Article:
A Window to the World

What happens when we engage with art outside gallery walls? The Half Moon Gallery was established in 1972 with the vision of using documentary photography as a tool for activism and social change. One way of achieving this was to exhibit topical photography in a variety of venues so that it was accessible to a range of people. Their shows toured the UK between 1976 and 1984, popping up at community centres, student unions, churches as well as a prison. One standout example was the The Orkney Islands (1980) exhibition, which opened at the East London Mile End laundrette. Four Corners’ latest show, titled Photography on the Move, uncovers this little-known piece of British history that still resonates today.

Venues were carefully chosen to resonate with the pieces on display. For instance, George Plemper (b. 1950) created the series Lost in School (1979) whilst teaching as Head of Chemistry at Riverside School, Thamesmead. The title refers to his dissatisfaction working in the education system. Nevertheless, he set out to picture pupils in a “positive, affirmative way.” One snapshot, Ida, Sam and Eugene (1978), shows the three boys sat on the benches in a chemistry lab. The caption tells us “each would go on to achieve wonderful things.” Fitting its subject matter, the series was displayed at the Institute of Education, London.

By 1984, over fifty shows had reached people across the UK, playing a pivotal role in how documentary photography was seen and used. Key shows included: Gaining Momentum (1981), a group show of women photographers exploring everything from motherhood to the Hindu festival Navaratri; The Nonconformists (1981), which showed Martin Parr’s shots of older residents living in Hebden Bridge and Family Self-Portrait (1977), where Richard Greenhill documented his family at home to shift the camera away from its fixation on “other places, other societies, other classes.” These tours enabled audiences from all walks of life to engage with various topical conversations affecting 1970s society and politics. Photography in everyday spaces brought (and continues to bring) people closer to pressing issues and unseen perspectives.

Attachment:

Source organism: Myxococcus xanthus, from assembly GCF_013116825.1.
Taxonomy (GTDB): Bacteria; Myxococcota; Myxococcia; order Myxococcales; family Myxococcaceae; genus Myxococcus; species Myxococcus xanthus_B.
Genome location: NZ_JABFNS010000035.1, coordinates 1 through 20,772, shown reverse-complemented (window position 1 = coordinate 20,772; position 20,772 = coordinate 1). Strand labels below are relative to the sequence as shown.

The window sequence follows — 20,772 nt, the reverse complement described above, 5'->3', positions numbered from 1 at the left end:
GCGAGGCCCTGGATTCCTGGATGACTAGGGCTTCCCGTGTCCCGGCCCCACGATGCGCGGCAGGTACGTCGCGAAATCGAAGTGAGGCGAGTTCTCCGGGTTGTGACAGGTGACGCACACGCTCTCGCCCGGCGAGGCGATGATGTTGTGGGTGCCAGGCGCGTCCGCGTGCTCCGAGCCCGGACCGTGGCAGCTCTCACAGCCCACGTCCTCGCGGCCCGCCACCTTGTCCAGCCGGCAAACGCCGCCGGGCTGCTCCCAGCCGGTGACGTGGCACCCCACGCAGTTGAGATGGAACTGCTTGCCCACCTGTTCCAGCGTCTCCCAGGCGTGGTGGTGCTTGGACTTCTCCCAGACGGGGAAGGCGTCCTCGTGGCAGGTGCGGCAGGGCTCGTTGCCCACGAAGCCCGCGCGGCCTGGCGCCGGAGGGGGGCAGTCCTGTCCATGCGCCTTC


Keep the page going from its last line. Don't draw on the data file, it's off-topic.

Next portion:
Four Corners, Photography on the Move: The Half Moon Touring Shows 1976 – 1984 | Until 27 January


Words: Diana Bestwish Tetteh

Image Credits:

  1. Nick Hedges, 1977.
  2. Lost at School, George Plemper, (1979). Poster image © George Plemper.
  3. People Portraits, Edward Barber, (1976). Poster image © Edward Barber
  4. Gaining Momentum, 8 women photograph women. Group exhibition: Vicky White, Sarah Wyld, Chia Moan, Nicky Blakeney, Jessie Ann Matthew, Gina Glover, Sue Arrowsmith, Rachel Finkelstein. Poster image © Chia Moan.